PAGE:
KNOW OUR HERITAGE:<br />
Teaching Children About Cultural Traditions

What are you going to teach your children about their heritage?

Several years ago I asked a friend, “What are you going to teach your children about their heritage?”  She stated that she really hadn’t thought about it much but she would teach them about traditional Cherokee foods such as fry bread and the “three sisters” of corn, beans, and squash.   She was certain to share words and phrases and talk a little about her tribal history.   That she was full-blooded Cherokee and married to a Black man I was curious what she was going to teach her children about their Black heritage.  After pausing she lightly laughed and stated, I guess I can teach them how to make fried chicken!  Sobering to the idea that she had not thought about teaching them about Black heritage, she stated, “Well, I don’t know, I’ll leave that to my husband.” 

As my sons are ages two and one I find myself thinking about the answers to the same questions I asked:  what am I going to teach them and how am I going to teach them about their heritage?  I do not want them to develop a sense of Blackness through media and entertainment outlets that offer Black people merely as entertainers, athletes, pastors, politicians, and criminals.  I want them to succeed because of their heritage, not in spite of it.  I want them to be Black without limits.

I refuse to accept the following limiting formula: ghetto + poverty + fried chicken+ basketball = Blackness.  I’ve already watched music videos with my sons and realized that while I thought it was too early to start heritage history lessons, I already have started popular culture lessons that utilize the above formula.  Now I know I better get started teaching them about their heritage, and conveying a different formula.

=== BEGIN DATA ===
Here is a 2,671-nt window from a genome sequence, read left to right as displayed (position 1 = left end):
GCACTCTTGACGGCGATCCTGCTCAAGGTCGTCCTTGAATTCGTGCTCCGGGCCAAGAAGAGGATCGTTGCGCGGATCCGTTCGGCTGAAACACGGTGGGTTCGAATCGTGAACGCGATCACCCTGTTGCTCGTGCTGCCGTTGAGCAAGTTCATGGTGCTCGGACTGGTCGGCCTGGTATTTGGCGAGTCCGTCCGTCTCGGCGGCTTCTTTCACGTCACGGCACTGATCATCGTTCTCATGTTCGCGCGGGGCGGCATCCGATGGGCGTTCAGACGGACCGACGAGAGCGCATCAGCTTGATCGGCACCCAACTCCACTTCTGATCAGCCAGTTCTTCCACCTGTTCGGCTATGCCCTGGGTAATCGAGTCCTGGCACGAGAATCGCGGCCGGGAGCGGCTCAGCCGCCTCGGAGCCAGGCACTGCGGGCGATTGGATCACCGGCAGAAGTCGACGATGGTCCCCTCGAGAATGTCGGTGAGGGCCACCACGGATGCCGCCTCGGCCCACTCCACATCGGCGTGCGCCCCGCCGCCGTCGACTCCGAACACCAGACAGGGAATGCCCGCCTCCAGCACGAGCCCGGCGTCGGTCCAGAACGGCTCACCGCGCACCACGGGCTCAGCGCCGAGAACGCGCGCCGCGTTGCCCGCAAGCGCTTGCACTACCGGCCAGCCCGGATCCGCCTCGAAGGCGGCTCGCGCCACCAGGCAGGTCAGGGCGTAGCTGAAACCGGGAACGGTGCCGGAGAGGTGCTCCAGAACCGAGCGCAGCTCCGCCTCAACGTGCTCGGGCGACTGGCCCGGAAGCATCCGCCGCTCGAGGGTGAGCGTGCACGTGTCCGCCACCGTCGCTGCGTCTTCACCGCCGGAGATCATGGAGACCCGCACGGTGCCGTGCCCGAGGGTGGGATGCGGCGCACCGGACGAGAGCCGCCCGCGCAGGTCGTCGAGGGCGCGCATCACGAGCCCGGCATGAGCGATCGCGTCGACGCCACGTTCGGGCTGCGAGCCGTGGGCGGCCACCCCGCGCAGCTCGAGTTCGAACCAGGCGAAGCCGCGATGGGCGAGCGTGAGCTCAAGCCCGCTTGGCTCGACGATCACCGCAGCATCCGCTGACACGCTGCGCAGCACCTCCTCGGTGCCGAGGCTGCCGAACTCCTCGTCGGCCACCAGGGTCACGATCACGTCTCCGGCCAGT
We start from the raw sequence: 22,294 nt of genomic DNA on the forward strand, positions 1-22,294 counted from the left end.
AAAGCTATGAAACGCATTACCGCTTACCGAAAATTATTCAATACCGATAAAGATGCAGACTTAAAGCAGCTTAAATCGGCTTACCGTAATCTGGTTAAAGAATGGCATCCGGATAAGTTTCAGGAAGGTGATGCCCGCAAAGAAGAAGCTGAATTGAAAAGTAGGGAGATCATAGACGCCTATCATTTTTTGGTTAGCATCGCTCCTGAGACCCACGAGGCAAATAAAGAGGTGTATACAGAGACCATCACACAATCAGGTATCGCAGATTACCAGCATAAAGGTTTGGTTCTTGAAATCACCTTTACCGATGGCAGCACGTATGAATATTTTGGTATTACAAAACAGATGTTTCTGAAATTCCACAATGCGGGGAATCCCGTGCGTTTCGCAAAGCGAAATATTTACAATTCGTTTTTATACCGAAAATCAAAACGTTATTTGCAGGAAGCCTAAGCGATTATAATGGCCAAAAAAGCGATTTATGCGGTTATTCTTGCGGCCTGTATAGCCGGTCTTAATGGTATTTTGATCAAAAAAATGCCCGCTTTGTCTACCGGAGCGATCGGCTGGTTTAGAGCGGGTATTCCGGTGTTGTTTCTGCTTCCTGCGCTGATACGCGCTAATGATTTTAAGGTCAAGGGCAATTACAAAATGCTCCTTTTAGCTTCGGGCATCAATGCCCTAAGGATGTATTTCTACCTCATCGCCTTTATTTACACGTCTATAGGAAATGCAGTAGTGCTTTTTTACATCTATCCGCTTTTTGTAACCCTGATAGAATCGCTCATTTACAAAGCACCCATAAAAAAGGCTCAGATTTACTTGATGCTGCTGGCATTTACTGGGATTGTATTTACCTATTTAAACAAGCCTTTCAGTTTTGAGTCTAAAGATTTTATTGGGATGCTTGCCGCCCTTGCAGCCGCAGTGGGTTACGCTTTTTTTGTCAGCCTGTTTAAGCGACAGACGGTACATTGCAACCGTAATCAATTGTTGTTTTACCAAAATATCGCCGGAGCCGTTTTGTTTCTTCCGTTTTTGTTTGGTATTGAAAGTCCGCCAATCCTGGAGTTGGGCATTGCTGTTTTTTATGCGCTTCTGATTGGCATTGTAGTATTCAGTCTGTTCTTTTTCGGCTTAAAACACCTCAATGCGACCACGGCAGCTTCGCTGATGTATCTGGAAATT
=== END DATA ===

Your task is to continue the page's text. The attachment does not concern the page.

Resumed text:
What can we do?

Fortunately there are a number of children’s books that have themes ranging from Egyptian, West African, and Caribbean histories to DVD’s that feature positive Black characters.  So, this is a good starting place.

But it is not enough to allow books and movies to be the only conduit of cultural knowledge for our children.  Family traditions are ways to tell our children about our heritage.  Greens, for example, became a staple because they were one of the few crops cultivated by slaves that were allowed to be used for their own benefit.  Thanks to the genius of Black women greens became a delicacy. 

A new formula

Another suggestion is to form a generally agreed upon definition of Blackness that can be shared from one generation to another.  Blackness, unlike nationality, is not limited to place of birth.    

Politically and physically, Blackness includes but is not limited to the experience of being recognized as Black, and the experience of having a familial link to a history of oppression related to skin color. Culturally, blackness includes but is not limited to: resilience and adaptability; creativity and generosity with limited resources; turning negatives into positives (ranging from experiences to language usage); valuing inclusiveness and cooperation; maintaining oral traditions; recognizing and valuing extended family and fictive kin; valuing individual competitiveness but within the construct of the collective; valuing spirituality and nature; operating from a world view of forgiveness; tending toward the colorful relating to personal and domestic adornment; and being celebratory and participatory.  These are core values relate to Blackness wherever Black people are from – Canada, Mozambique, France, Germany, Jamaica, Italy, Colombia, or Tupelo, Mississippi.

Relating these to our children on a regular basis will help move us from ghettoizing the Black experience and move us toward expanding the Black experience to embrace the affirming traditions ranging from music to mathematics.

Yan Searcy is an associate professor in the Departments of Social Work and Sociology at Chicago State University where he has taught for the past 16 years.  His areas of research and practice include child and adolescent welfare and urban social policy.  He is a proud husband and father of two! Need parenting advice? Email yansearcy@EBONY.com and your questions may appear in future column!